Reduce stress with a solid back-to-school routine
August 17, 2022
by Lindsey Flannery
Whether you’re a parent who loves the predictable routine that the school year brings, or you’re dreading the end of long, unstructured summer days, having a solid back-to-school schedule can help ease the transition.
Creating a predictable structure around your day helps you reduce stress, feel more organized, and have more time for activities you enjoy. (You can call it a family “rhythm” if you cringe at the idea of a “schedule.”)
A back-to-school schedule isn’t just for parents’ sanity: we know that children benefit from structure and predictability, too. It makes them feel safe, it reduces whining and boredom, and it helps them develop the skills and habits they need to structure their own lives as they become more independent.
So, how do I create a back-to-school schedule?
A good schedule is well-planned and predictable. It gives you just enough structure to make the day’s transitions easier, while making it clear where there is wiggle room for the spontaneity you or your children may crave.
First, get clear on everything that has to happen in your day, especially the items with time deadlines (school dropoff and pickup, after school activities, etc.)
Then, fill in the rest of your tasks based on those times. For example, if your child needs to be on the bus at 7:45 a.m., and you know that her morning tasks will take her 45 minutes and you want half an hour of buffer time, plan her wake-up time for 6:30 a.m.
Include the child’s tasks on your schedule. For some children, creating a visual version of their tasks can really help them take ownership to complete them independently, without prodding from you. (This is the stuff morning dreams are made of, yes?)
Example morning tasks for your child:
- Wake up
- Brush teeth and hair
- Get dressed
- Eat breakfast
- Fill water bottle and place in backpack
- Put on shoes and jacket
Example after-school tasks for your child:
- Wash hands
- Eat snack
- Outdoor play time
- Pack bag and lay out clothes for tomorrow
- Brush teeth
- Put on pajamas
- Stories with Mom or Dad
You can add times and/or time limits to each task or activity as you see fit. The best routine for your family and child is one that you will stick to, that actually makes your day feel more easeful. See below for a simple craft that will help visual learners move through their daily tasks.
Get organized ahead of time
If you start the routine of going to bed early the night before school starts, when the pre-first-day jitters are in full effect, you’re setting your kids up for a rough night of sleep, which carries over into their day. Instead, start nudging bedtime and wake up time earlier, in smaller increments, in the days before school starts. A well-rested child is happier and better able to regulate their emotions (same goes for adults).
Get yourself organized, too. Getting back into the school rhythm leaves less time for your daily tasks, so planning ahead helps make the most of your time. Implement the following to save time:
- Plan your meals, so you don’t waste time figuring out what to have for dinner. Do one larger grocery trip rather than several small ones, and consider making extra food for the week ahead on Sunday.
- Consolidate errands. Keep a list of everything that needs to be done, and set a designated time to accomplish them all and save trips.
- Create a shared calendar. You can use Google Calendar (if all users have gmail addresses) or any number of available apps, so everyone in the family can add activities and see what’s coming up. Or if you’re more of an analog family, hang a shared calendar on the fridge and write in activities.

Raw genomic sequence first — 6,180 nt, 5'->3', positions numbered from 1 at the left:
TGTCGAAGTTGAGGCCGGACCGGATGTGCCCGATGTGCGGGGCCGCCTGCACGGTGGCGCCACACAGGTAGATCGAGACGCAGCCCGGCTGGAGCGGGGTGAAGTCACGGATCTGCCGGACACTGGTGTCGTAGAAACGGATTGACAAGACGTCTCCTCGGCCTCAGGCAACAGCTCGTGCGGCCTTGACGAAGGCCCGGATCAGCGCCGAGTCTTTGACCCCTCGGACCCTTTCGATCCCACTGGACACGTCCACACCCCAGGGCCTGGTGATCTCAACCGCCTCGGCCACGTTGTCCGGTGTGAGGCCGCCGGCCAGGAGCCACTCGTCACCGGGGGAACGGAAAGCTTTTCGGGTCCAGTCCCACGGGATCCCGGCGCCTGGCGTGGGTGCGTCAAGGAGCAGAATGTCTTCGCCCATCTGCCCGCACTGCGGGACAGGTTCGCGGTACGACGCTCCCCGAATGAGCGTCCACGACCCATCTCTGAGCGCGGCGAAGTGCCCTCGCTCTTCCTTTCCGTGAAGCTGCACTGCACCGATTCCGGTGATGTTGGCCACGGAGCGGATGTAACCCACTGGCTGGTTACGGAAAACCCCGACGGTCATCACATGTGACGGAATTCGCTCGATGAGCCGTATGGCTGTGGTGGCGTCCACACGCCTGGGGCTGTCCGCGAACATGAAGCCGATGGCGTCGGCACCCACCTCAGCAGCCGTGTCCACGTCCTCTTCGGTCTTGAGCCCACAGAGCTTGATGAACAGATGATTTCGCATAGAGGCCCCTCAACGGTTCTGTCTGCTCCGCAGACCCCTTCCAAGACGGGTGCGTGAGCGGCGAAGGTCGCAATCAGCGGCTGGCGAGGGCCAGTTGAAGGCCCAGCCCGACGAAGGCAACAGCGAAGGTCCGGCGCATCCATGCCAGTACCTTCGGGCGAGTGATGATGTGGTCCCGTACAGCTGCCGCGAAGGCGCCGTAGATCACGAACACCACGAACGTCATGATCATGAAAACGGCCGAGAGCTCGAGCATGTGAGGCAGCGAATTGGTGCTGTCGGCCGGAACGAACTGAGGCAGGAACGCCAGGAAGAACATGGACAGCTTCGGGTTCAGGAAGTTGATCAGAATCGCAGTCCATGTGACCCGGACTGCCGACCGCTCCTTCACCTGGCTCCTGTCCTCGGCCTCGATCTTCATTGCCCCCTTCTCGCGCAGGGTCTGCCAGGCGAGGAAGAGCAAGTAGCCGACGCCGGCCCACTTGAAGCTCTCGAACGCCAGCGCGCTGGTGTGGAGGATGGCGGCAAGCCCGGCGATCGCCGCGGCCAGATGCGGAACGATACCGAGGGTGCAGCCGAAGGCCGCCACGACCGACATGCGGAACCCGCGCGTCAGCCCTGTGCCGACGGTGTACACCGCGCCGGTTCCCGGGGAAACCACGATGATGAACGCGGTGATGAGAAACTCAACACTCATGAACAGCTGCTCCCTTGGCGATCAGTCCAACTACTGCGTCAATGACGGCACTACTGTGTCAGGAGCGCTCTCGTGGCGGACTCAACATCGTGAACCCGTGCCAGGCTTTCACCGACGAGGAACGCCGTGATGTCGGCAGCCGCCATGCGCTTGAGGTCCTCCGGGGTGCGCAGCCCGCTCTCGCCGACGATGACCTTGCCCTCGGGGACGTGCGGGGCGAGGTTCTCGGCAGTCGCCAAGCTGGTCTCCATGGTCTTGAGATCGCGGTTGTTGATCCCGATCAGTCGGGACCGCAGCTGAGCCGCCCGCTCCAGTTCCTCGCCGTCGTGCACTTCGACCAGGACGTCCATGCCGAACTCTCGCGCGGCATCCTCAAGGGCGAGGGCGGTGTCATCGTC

Allow enough time to avoid feeling rushed. Some kids need more time than others; some need verbal or visual reminders to stay on task. Adjust your schedule if what you’ve planned isn’t working. The energy in your house in the morning sets the tone for the whole day. If you can keep it cool and lighthearted, everything that follows will go smoother, too.
What matters most about your back-to-school schedule is that it works for you. It doesn’t have to be a color-coded, pinterest-worthy, super-mom endeavor. Simply having a general outline of the day posted on the fridge that you can turn to when things feel chaotic will help you feel more relaxed.
DIY kids’ routine craft
For many kids, it’s hard to stay “on-task” in the morning. Playing with toys or horsing around with siblings are more appealing than putting on clothes and brushing teeth. This is where a visual schedule comes in to help with transitions:
- Make the tasks visual
- Put them in order
- Give the child a way to mark them complete
- Provide an incentive, if needed.
If your child needs extra motivation, you might, for example, give them extra screen time or a trip to the trampoline park when they collect 20 stickers (one for each time they complete all their tasks themselves). Be creative when figuring out what motivates your child.
What you need:
- Two file folders
- Sticky velcro tabs
- Markers or crayons
- Glue stick
- Cut the top half off the file folder. Then, determine how many tasks to include in your child’s morning or afternoon routine. Divide the width of the top flap of the file folder equally into that many sections, marking with a pencil. At each pencil mark, cut into the top flap until you reach the folder crease. (See photo.)
- Draw pictures of each task directly into the folder, or on small pieces of white paper that fit behind each flap, and glue. Depending on your child’s age, they can help with this. Alternatively, you can print and glue clip art (as pictured in the photo above). Affix velcro dots above each task picture, and on the inside of the flap so the dots match up.
- Draw, print, or glue a heading on your creation, like “Aria’s Morning Routine.”
- Have your child velcro each flap closed when the task is completed, and enjoy the ease it brings to your day!